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By Kris Osborn - Warrior Maven
(Washington D.C.) Marine Corps vertical take-off F-35Bs are launching on long-range strike missions from U.S. Navy amphibious assault ships, traveling hundreds of miles to operate above and attack hostile territory from the ocean.
The jets have been taking off from the USS Makin Island in the Arabian Gulf to execute “long-range strike” operations in support of ongoing airstrikes in Operation Inherent Resolve, and also operating from the USS America in the East China Sea. Both of these scenarios further fortify the evolving tactical concept that amphibs, now armed with the F-35B, can project power from the sea in an impactful and decisive fashion previously not possible.
Prior to the arrival of the F-35B, amphibious assault ships operated Harrier jets, Ospreys and helicopters, along with ship-to-shore amphibious vehicles, landing craft and other platforms which, while useful, could not perform the missions an F-35 can. Therefore, the arrival of the F-35 is impacting tactics and concepts of operation (CONOPS) for Navy amphibious assault ships which some see as increasingly taking on a carrier-type of power projection ocean attack role. The deck launched long range strike capabilities of an F-35, coupled with its long-range, drone-like sensors, can perform forward reconnaissance and attack missions simply not possible prior to its arrival. As part of this equation, the F-35 can also provide close air support for Marine Corps Expeditionary units conducting ship-to-shore amphibious assault in ways that change operational tactics.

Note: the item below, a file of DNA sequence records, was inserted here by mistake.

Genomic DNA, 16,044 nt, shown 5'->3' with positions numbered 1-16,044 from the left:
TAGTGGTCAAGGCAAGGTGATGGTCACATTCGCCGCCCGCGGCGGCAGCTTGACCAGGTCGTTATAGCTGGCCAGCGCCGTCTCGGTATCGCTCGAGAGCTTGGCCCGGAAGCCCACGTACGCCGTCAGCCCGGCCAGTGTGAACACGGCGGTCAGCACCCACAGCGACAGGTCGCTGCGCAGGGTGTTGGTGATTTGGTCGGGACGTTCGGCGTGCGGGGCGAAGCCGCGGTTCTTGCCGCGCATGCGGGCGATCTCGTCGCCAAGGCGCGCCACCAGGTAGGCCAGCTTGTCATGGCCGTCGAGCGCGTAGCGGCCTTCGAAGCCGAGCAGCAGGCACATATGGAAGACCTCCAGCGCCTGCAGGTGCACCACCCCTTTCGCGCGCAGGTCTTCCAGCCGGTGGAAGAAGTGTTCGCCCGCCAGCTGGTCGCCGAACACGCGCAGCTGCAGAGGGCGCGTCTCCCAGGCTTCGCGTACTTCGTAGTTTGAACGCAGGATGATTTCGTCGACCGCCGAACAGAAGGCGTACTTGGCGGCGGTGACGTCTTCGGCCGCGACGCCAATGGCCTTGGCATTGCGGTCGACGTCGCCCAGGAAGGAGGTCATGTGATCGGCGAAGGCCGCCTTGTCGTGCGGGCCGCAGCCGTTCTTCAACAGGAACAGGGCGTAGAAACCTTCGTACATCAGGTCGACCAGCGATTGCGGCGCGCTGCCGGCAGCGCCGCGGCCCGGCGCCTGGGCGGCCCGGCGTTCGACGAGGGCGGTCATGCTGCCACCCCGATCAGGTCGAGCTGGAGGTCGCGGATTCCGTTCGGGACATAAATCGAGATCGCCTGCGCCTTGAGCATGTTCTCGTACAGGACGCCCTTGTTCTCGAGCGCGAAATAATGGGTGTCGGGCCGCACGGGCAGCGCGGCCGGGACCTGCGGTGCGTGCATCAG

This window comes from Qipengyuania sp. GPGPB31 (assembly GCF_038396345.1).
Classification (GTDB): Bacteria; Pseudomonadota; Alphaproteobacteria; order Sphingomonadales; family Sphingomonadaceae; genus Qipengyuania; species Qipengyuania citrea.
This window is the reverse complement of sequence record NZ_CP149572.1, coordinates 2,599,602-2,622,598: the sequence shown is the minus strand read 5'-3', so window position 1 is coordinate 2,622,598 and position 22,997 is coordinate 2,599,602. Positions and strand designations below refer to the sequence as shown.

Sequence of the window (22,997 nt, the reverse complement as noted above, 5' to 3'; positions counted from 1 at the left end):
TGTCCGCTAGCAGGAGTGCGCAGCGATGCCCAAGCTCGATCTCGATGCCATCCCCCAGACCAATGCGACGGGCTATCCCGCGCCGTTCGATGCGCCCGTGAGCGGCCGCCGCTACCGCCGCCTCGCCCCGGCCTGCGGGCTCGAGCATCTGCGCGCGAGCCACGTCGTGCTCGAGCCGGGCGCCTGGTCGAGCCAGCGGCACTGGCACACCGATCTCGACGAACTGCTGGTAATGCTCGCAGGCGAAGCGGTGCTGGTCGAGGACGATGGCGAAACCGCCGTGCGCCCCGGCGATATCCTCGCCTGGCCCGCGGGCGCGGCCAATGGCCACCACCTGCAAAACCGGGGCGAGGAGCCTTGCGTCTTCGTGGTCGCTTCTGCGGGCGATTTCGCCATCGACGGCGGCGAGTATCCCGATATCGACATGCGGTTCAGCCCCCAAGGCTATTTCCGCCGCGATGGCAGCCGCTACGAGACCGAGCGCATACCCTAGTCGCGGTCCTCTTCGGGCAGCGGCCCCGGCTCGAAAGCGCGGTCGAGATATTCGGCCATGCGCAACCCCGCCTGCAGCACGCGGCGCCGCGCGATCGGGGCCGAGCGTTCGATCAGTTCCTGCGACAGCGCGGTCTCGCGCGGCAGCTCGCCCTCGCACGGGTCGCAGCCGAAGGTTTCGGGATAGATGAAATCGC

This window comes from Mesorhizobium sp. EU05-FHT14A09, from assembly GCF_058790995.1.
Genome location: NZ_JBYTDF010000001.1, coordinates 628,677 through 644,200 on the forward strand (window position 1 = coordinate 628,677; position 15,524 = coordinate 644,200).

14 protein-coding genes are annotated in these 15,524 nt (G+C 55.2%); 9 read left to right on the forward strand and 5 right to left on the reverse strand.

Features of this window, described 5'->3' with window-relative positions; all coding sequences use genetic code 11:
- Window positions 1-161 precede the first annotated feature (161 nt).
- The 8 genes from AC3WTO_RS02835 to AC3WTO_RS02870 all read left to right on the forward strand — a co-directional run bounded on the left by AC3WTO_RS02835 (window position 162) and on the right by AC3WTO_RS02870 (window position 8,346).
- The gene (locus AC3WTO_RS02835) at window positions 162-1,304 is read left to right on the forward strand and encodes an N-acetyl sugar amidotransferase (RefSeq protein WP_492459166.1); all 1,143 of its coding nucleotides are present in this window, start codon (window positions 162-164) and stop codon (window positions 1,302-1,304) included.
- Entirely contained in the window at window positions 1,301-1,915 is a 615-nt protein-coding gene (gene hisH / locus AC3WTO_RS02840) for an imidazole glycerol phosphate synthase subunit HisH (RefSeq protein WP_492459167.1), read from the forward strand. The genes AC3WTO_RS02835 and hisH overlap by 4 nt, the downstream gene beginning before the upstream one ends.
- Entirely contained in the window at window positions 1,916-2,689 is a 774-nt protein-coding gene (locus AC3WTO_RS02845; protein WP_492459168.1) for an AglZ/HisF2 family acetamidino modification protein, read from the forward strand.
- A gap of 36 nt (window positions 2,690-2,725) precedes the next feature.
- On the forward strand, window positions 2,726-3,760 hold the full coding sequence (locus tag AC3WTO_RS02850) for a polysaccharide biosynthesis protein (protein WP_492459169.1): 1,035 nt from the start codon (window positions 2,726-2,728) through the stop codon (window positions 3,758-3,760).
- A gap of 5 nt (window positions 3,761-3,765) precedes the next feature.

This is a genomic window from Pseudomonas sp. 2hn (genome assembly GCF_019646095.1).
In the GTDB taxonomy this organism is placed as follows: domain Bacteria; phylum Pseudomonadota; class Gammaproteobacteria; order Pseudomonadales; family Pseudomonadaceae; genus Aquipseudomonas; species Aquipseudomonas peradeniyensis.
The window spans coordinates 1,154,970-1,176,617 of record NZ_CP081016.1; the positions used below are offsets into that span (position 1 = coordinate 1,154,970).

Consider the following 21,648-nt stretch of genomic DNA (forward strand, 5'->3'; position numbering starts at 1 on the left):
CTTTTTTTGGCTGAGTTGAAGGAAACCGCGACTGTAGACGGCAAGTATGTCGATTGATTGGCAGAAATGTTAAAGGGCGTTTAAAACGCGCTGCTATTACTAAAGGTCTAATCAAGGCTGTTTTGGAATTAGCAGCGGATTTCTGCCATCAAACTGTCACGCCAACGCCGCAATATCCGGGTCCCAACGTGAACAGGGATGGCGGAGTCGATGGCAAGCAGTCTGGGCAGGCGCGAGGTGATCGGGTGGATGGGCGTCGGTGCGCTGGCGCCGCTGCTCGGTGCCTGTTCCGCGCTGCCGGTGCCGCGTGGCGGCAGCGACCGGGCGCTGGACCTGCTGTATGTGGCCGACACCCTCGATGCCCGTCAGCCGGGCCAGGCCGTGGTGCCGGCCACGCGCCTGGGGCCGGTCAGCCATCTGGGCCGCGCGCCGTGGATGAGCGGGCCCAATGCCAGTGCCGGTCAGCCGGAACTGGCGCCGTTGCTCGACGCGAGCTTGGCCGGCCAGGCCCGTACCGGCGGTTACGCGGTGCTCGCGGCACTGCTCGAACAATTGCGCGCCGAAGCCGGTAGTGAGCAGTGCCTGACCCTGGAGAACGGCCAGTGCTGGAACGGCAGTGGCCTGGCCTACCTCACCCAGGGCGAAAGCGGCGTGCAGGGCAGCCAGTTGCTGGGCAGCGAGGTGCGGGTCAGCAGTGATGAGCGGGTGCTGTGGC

All of this of course introduces the question of whether amphibs or “amphib-like” light carriers could be a wave of the future because they can move more quickly, be more agile and present a less vulnerable target to well-known long-range anti-ship missiles described as “carrier killers.” There is much debate when it comes to the extent to which Chinese DF-26 anti-ship missiles, able to launch precision strikes at ranges out to 2,000 miles could destroy, disable or simply stop carriers from operating in ranges necessary for air strikes, yet is also seems clear that smaller, lighter and potentially faster platforms able to project long-range strike power from the sea might be less vulnerable than large carriers.